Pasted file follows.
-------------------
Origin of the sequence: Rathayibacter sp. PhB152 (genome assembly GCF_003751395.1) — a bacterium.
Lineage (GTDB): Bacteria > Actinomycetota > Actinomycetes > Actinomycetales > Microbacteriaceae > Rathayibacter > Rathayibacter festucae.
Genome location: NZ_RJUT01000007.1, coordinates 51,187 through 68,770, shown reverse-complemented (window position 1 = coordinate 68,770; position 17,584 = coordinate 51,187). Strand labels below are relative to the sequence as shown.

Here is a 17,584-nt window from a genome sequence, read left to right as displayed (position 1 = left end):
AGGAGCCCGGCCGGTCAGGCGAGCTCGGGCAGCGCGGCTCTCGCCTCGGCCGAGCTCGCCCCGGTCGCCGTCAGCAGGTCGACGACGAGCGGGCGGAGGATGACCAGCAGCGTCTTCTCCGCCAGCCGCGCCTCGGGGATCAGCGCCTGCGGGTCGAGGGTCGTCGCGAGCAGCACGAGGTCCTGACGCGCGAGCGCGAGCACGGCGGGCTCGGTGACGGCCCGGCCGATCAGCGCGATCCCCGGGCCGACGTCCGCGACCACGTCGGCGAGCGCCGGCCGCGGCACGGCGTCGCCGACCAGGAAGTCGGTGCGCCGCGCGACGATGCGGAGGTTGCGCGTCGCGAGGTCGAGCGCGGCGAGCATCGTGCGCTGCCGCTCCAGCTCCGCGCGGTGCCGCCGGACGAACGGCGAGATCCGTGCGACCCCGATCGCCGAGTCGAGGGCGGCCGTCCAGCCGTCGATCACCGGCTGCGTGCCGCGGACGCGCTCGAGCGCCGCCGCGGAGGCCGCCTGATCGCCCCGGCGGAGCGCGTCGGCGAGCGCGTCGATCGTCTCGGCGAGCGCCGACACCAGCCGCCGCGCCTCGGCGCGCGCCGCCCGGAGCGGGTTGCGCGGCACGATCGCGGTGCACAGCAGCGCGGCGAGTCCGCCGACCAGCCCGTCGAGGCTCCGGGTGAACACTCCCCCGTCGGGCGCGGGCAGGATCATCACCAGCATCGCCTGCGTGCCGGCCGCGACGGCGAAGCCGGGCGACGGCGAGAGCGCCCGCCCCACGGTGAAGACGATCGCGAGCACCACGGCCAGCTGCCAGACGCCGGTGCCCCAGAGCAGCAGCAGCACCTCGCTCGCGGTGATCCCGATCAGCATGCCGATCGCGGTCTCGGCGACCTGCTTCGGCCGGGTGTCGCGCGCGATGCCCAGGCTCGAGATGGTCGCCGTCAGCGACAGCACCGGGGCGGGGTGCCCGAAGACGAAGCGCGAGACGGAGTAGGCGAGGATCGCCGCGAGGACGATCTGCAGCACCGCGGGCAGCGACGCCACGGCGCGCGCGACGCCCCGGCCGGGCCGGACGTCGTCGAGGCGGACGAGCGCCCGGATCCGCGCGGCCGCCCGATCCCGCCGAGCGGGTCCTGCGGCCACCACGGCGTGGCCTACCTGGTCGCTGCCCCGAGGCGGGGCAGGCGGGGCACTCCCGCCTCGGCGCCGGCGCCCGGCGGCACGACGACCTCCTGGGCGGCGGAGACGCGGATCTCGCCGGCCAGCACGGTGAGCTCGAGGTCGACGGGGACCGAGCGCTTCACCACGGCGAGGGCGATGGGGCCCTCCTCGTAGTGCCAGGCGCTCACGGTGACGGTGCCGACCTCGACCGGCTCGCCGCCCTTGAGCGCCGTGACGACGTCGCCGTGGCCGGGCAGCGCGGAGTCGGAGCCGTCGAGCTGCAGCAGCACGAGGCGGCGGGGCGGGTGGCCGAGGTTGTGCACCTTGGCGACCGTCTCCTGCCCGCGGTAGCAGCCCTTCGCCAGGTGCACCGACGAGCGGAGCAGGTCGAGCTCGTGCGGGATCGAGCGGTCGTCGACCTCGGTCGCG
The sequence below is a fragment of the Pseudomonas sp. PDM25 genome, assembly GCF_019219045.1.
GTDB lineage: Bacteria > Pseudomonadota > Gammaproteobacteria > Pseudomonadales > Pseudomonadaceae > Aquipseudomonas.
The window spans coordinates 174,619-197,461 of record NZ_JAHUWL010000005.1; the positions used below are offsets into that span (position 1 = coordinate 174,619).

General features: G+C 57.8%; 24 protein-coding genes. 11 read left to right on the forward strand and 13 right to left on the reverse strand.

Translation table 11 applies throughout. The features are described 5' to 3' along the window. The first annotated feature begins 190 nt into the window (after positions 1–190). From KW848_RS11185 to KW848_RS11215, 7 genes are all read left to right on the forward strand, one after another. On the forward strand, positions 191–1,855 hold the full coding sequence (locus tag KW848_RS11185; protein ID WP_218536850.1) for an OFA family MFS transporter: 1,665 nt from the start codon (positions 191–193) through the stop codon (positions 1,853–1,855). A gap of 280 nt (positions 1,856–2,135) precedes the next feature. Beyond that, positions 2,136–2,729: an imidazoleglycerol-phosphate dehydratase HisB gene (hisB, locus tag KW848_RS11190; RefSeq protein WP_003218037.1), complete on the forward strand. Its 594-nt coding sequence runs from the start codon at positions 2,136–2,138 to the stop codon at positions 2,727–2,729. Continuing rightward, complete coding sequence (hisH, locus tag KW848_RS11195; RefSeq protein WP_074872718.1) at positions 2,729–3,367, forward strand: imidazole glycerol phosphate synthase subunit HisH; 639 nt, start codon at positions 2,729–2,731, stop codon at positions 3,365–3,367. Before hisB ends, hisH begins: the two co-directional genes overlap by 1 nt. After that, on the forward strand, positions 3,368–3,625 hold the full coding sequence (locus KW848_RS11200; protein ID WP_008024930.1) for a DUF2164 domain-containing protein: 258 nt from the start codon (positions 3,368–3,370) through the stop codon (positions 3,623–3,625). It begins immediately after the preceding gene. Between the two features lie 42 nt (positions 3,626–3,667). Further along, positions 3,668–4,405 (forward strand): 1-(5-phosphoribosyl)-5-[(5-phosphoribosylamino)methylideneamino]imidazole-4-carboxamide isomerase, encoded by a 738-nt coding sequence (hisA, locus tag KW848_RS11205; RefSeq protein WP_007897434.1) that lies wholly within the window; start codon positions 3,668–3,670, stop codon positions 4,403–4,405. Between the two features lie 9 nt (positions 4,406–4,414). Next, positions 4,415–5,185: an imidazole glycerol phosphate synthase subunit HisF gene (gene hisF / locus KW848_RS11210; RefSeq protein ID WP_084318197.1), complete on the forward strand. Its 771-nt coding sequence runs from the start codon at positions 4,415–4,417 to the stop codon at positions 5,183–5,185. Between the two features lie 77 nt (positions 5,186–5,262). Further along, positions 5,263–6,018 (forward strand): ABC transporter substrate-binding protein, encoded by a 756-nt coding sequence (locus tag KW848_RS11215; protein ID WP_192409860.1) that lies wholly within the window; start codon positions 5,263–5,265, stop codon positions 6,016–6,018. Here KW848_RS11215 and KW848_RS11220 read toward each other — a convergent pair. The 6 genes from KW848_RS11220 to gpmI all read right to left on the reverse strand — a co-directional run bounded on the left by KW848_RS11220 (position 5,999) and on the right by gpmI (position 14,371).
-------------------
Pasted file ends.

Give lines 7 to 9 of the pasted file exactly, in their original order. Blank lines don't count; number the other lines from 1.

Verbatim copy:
GTDB lineage: Bacteria > Pseudomonadota > Gammaproteobacteria > Pseudomonadales > Pseudomonadaceae > Aquipseudomonas.
The window spans coordinates 174,619-197,461 of record NZ_JAHUWL010000005.1; the positions used below are offsets into that span (position 1 = coordinate 174,619).

General features: G+C 57.8%; 24 protein-coding genes. 11 read left to right on the forward strand and 13 right to left on the reverse strand.